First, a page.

When sumptuous service was standard on U.S. airlines

March 17, 2021

Last week I admired international first class menu cover art from airlines around the world in the 1980s, 90s, and early 2000s, but stopped short of turning the page.  This week I take a look inside the menus at what U.S. airlines were offering up front by way of food and drink in those glory years of overseas long-hauls.  For the moment, I’ll focus just on what our own American carriers presented to their top customers to compete for their trade on flights outside the United States.

Even though I was aboard on all those flights, looking back surprises me.  How quickly I’ve adjusted to less than the best.  I guess that North American airlines have largely succeeded in dumbing down my expectations of fine and elegant wining and dining when I’m fortunate enough to snag a seat in today’s Business Class cabin.  Admitting, that is, that my baseline for comparison is pre-Covid; post-Covid sharp end service is yet to be revealed.

During that period, Delta, Northwest, United, and American vied for premium customer business by offering spectacular food and drink in what was then rightly called “First Class” before Business Class was invented.  Offerings were equal to or better than those of vaunted Singapore Airlines.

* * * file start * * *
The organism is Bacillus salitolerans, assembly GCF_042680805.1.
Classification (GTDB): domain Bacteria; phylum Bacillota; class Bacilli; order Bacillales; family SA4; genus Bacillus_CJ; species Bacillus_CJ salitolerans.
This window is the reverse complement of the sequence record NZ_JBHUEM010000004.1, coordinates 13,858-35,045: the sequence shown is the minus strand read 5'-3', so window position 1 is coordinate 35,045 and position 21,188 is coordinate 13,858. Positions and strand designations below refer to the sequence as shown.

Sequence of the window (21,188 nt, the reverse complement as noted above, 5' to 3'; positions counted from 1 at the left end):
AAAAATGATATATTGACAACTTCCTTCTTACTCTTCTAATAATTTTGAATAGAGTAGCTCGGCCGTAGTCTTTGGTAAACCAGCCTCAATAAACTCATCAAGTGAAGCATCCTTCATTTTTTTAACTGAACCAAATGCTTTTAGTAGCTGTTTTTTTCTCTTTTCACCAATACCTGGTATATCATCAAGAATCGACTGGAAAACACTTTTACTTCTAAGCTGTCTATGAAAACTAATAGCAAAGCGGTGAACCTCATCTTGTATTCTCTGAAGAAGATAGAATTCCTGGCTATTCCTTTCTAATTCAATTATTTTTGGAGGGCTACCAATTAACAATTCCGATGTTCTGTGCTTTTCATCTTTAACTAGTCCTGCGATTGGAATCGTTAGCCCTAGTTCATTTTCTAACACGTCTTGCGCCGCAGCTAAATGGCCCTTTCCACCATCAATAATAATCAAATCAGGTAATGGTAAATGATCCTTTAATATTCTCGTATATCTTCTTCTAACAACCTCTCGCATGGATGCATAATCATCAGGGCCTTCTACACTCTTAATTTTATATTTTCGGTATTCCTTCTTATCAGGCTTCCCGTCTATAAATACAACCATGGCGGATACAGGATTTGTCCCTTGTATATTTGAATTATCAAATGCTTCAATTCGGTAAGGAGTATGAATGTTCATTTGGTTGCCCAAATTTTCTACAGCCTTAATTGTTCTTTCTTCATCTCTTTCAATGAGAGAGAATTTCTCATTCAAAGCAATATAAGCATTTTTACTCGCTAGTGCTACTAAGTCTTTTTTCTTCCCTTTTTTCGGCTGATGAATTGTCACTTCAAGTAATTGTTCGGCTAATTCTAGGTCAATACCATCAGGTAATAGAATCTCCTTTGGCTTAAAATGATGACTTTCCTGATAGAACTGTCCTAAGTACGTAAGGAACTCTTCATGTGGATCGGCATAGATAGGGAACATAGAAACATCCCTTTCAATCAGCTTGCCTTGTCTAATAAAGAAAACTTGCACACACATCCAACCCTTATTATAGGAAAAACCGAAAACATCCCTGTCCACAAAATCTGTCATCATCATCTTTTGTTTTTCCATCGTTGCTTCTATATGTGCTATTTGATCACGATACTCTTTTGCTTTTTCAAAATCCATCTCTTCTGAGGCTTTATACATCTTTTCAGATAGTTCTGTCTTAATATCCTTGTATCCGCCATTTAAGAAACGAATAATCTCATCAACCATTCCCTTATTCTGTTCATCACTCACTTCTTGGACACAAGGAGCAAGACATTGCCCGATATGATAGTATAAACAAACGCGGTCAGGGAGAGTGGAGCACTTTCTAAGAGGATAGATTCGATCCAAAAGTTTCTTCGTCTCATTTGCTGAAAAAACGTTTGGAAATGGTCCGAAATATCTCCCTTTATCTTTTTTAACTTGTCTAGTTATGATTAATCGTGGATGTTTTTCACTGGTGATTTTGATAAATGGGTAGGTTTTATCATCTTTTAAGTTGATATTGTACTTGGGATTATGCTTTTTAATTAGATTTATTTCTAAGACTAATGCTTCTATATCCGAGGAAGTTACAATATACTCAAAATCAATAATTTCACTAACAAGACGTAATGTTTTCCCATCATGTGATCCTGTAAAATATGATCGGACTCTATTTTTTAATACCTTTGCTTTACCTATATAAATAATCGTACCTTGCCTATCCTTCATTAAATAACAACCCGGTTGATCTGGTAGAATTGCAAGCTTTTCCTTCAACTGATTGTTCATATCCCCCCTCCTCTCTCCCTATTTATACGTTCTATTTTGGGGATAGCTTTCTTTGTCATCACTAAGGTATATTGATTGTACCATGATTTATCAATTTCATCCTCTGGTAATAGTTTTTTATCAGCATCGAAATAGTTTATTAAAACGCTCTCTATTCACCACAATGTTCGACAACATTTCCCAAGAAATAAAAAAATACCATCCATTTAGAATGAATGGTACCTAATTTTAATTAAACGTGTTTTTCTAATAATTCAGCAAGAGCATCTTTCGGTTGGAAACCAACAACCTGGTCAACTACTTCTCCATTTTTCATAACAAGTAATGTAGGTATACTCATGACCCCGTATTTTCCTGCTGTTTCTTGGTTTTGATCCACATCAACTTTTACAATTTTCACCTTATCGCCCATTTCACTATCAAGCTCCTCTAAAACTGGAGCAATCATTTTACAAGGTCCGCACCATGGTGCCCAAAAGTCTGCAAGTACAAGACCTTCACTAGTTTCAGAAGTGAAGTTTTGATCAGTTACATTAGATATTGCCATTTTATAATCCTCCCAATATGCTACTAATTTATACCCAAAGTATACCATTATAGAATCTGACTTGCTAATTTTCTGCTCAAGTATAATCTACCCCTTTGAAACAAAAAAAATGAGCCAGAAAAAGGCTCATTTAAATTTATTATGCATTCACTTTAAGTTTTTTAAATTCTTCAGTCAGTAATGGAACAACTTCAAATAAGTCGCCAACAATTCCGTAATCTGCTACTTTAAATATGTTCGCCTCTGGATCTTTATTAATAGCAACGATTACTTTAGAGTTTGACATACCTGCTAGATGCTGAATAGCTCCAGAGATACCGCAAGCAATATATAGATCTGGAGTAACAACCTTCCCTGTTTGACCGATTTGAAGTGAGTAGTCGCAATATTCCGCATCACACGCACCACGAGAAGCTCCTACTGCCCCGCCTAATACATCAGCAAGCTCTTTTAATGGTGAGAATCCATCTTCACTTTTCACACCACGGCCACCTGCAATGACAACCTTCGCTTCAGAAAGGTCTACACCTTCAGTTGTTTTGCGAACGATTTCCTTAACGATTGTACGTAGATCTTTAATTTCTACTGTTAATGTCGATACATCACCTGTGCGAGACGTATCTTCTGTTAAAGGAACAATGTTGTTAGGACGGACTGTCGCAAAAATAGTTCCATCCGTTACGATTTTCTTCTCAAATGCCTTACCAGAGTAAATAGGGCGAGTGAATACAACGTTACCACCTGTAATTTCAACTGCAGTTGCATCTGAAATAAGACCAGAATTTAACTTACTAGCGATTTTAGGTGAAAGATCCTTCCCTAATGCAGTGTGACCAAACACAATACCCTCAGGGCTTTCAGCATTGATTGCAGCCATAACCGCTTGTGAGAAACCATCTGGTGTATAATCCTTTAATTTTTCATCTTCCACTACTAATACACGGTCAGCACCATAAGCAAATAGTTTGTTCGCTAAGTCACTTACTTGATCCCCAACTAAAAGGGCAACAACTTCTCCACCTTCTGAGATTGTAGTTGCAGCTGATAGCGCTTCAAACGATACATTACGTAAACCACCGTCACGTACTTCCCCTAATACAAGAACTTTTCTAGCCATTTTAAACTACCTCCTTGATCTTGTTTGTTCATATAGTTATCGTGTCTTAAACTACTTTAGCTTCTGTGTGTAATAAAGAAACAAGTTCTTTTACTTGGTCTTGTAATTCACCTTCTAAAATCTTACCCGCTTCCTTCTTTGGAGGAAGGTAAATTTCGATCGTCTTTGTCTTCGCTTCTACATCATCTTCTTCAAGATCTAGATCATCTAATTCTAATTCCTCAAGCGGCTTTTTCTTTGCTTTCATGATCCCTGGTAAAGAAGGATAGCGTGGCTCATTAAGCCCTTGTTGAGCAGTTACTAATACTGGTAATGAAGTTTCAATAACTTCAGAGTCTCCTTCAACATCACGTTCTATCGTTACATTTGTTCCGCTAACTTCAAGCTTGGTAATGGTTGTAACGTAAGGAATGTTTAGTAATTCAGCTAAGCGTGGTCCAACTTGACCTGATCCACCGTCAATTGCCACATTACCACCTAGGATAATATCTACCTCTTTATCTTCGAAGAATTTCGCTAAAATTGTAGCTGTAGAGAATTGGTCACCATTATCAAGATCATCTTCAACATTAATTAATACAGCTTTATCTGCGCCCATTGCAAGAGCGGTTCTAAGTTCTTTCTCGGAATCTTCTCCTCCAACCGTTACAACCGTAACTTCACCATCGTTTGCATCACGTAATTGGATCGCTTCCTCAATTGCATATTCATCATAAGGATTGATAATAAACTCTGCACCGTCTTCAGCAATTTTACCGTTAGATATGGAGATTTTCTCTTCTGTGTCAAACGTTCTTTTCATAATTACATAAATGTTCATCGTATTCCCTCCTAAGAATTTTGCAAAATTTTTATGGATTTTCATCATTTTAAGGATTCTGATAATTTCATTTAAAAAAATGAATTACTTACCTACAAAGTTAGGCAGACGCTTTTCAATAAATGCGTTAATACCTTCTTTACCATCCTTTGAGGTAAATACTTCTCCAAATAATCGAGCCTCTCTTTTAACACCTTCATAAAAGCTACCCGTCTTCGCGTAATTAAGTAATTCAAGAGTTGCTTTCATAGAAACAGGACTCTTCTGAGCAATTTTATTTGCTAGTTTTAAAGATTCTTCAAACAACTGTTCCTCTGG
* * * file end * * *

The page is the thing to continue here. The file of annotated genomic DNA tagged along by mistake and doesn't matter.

My most astonishing discovery—which I’d totally forgotten—was that Delta was pouring Krug Champagne on its flights across the Pacific.  Krug!  And a vintage Krug, no less, one-upping the nonvintage brut Krug on Singapore.  Not even Concorde served me Krug.  Yet here it is on the wine menu from the airline that grew from spraying cotton fields in the South:

Krug wasn’t the only fine Champagne Delta was doling out in First Class in that era.  Taittinger Comtes de Champagne is a luxury blanc de blancs cuvee (100% Pinot Chardonnay grapes) I enjoyed aboard DL87 Los Angeles to Hong Kong in September, 1994: